I always tell people to keep going back to the same location – over and over – to see it in different lights, moods, and seasons.  You will have a different attitude, and a different mood.  You will try different viewpoints.

Always though, shoot first, and ask questions later……

Enjoy your photography…..

 

Harness Racing at Pikehall

Last week, a few of us met up for some social photography at Pikehall in Derbyshire – we decided that we would go and watch the Harness Racing, as none of us had ever been before.  It’s about 30 miles from where we are based, and so with lunch packed away, we intrepid explorers set off on a gloriously sunshiny Sunday….

Racing started at 2pm, and there were 9 races in total.  But, we thought, what is harness racing exactly.. the answer came from the Harness Racing Association

http://www.bhrc.org.uk/racing/the-sport/about-harness-racing/

There are various opinions as to how Harness Racing began – folk racing their horses and traps home from church, trotting horses under saddle carrying the post all over the country and being raced by their owners etc.

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Racing is thought to have begun in the mid 1700′s, the earliest recorded race being on Newmarket Heath on 29th August 1750. The Earl of March and the Earl of Eglintowne bet 1,000 guineas that four horses could pull a four wheeled chaise carrying one person 19 miles in an under an hour. A century and a half later, Prince Charles, the Prince of Wales drove a trotter on the old Lanark racecourse in Scotland.

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Many ‘match’ races used to take place between two horses, and also betting on horses trotting a set distance inside a certain time, some of the more notable recorded ones being:- In 1800 Phenomena, a brown mare 14.3hh, trotted 17 miles on the road in 56 minutes, when she was 12 years old. Some questioned the accuracy of the timing so she repeated the feat in three minutes less! She also trotted 19 miles in an hour, and at the age of 23, she still trotted 9 miles in 28.5 minutes. Creeping Sally was only 14 hands and blind, but she was backed to cover 50 miles of public road within 5 hours, trotting in harness. Her blindness probably proved an advantage that day, as there was a thick fog at Shoreditch and for all of the 25 miles out on the Harlow road. She turned round and headed back to London in 16 minutes under the stipulated time, with no signs of distress.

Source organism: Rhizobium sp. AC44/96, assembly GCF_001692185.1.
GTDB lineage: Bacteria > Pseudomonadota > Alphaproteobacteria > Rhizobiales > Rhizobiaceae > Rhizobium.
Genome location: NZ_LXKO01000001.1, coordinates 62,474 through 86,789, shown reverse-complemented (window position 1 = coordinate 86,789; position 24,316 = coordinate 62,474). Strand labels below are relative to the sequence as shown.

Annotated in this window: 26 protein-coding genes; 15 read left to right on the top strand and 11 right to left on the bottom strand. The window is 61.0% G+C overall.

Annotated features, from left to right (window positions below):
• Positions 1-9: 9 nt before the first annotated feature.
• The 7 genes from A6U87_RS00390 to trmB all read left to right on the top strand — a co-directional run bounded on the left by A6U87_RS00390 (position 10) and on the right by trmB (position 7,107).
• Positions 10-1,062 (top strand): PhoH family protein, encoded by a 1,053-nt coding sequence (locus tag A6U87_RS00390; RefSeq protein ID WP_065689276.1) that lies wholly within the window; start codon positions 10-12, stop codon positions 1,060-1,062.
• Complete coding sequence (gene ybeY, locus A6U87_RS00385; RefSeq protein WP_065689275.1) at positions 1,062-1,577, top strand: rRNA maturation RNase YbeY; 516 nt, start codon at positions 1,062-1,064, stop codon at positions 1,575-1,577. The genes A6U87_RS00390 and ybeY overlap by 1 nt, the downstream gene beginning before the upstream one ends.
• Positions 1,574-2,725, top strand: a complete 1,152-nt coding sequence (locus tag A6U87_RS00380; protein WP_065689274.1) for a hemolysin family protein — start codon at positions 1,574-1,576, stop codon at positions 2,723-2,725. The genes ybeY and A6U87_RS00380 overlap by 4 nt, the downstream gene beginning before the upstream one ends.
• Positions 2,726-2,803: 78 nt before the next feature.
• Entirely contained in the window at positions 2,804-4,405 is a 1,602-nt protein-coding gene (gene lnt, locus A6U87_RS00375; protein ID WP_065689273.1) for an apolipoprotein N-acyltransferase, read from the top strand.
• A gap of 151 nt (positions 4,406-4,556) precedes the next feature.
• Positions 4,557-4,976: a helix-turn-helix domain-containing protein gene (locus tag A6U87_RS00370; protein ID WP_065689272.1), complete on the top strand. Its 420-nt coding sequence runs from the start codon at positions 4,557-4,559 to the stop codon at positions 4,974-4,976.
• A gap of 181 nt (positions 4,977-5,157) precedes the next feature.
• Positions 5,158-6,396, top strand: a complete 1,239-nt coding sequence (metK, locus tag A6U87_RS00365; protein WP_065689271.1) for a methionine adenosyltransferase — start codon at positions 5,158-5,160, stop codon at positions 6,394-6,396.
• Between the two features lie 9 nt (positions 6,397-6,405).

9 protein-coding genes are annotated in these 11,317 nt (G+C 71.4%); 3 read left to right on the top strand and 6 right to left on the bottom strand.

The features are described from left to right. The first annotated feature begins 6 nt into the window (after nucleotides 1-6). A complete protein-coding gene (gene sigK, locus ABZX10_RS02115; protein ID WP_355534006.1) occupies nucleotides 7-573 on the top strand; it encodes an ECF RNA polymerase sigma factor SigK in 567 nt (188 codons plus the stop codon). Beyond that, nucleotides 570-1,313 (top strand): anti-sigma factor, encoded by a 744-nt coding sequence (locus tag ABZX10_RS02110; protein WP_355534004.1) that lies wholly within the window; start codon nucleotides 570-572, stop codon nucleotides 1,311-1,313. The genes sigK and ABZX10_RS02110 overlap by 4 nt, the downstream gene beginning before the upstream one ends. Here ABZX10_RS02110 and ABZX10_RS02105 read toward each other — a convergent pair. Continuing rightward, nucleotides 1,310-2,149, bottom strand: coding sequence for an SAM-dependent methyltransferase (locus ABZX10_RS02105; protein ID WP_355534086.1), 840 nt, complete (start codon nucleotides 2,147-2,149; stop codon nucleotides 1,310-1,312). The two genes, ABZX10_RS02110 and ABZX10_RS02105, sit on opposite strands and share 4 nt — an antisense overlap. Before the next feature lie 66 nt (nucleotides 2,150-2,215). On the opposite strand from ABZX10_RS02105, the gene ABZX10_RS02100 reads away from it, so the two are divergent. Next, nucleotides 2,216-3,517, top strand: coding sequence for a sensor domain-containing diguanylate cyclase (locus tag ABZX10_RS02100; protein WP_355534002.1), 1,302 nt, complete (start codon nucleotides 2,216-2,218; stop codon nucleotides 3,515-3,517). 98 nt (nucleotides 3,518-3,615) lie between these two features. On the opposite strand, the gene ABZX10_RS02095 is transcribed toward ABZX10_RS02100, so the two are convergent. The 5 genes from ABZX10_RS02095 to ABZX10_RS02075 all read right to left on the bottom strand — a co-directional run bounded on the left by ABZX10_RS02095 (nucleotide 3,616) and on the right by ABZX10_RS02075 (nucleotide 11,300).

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In 1839, two horses which were driven in tandem trotting 45 miles of road in 2 hours 55.5 minutes, were Tommy and Gustavus, a 24 year old. Both horses had won individual match races. By driving this pair backwards and forwards over a measured five mile stretch of road between Hampton and Sunbury, Mr Burke of Hereford won £100 for completing inside 3 hours. Lady was a trotting mare from Birmingham born in 1828 by Mr Richard Taylor from the noted horse Matchless out of Cheshire Cheese Lass. She was less than 15 hands but her first match was won against a 16hh horse, between Litchfield and Burton on 23/11/1832. She won easily passing him at the distance of 5 miles after giving him a mile start. On 13/5/1834 she trotted 17 miles in 55 minutes, carrying 12 stone.

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The main foundation sire of American Harness Racing stock was a grey English thoroughbred called Messenger, and he was exported to America in 1788. His career as a stallion lasted 20 years, and today nearly all of America’s Standardbreds can be traced directly back to one of Messenger’s great grandsons, Hambletonian. The name Standardbred derives from the early American trotters who were required to reach a set standard of 2 minutes 30 seconds for a mile, in order to gain breed recognition. As far back as 1800, many top class American Standardbreds have stopped in Britain on their way to Australia, and British breeders have benefited from them resting here.

(info taken from the BHRA Website) – All images by Diane Seddon LRPS CPAGB

See the full set of images here http://www.oaktreephotography.co.uk/pikehall

CPAGB Distinction Award

April 27th this year has been in my diary for a long time, as it was the day that my images were judged by a panel to see if I could be awarded the Certificate from the Photographic Alliance of Great Britain.

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The Photographic Alliance of Great Britain (PAGB) is an organisation that co-ordinates specific activities for photographic clubs in England, Scotland, Wales & Northern Ireland. It does this through 15 geographical regions known as Federations.